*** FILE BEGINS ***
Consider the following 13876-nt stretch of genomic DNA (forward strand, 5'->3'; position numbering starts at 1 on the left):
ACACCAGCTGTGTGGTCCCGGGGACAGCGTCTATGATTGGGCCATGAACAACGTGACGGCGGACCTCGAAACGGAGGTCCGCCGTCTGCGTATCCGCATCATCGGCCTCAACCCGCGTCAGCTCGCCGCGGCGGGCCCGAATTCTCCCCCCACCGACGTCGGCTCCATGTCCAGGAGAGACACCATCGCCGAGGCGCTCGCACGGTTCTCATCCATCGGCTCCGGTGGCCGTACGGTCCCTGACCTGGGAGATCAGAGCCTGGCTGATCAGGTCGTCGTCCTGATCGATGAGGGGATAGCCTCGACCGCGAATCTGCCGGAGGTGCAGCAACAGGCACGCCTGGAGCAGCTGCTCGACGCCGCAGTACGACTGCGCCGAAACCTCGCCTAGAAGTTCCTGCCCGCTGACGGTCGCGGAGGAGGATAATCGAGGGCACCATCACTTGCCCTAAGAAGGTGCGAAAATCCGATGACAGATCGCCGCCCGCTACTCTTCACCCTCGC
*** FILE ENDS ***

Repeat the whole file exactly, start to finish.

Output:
Consider the following 13876-nt stretch of genomic DNA (forward strand, 5'->3'; position numbering starts at 1 on the left):
ACACCAGCTGTGTGGTCCCGGGGACAGCGTCTATGATTGGGCCATGAACAACGTGACGGCGGACCTCGAAACGGAGGTCCGCCGTCTGCGTATCCGCATCATCGGCCTCAACCCGCGTCAGCTCGCCGCGGCGGGCCCGAATTCTCCCCCCACCGACGTCGGCTCCATGTCCAGGAGAGACACCATCGCCGAGGCGCTCGCACGGTTCTCATCCATCGGCTCCGGTGGCCGTACGGTCCCTGACCTGGGAGATCAGAGCCTGGCTGATCAGGTCGTCGTCCTGATCGATGAGGGGATAGCCTCGACCGCGAATCTGCCGGAGGTGCAGCAACAGGCACGCCTGGAGCAGCTGCTCGACGCCGCAGTACGACTGCGCCGAAACCTCGCCTAGAAGTTCCTGCCCGCTGACGGTCGCGGAGGAGGATAATCGAGGGCACCATCACTTGCCCTAAGAAGGTGCGAAAATCCGATGACAGATCGCCGCCCGCTACTCTTCACCCTCGC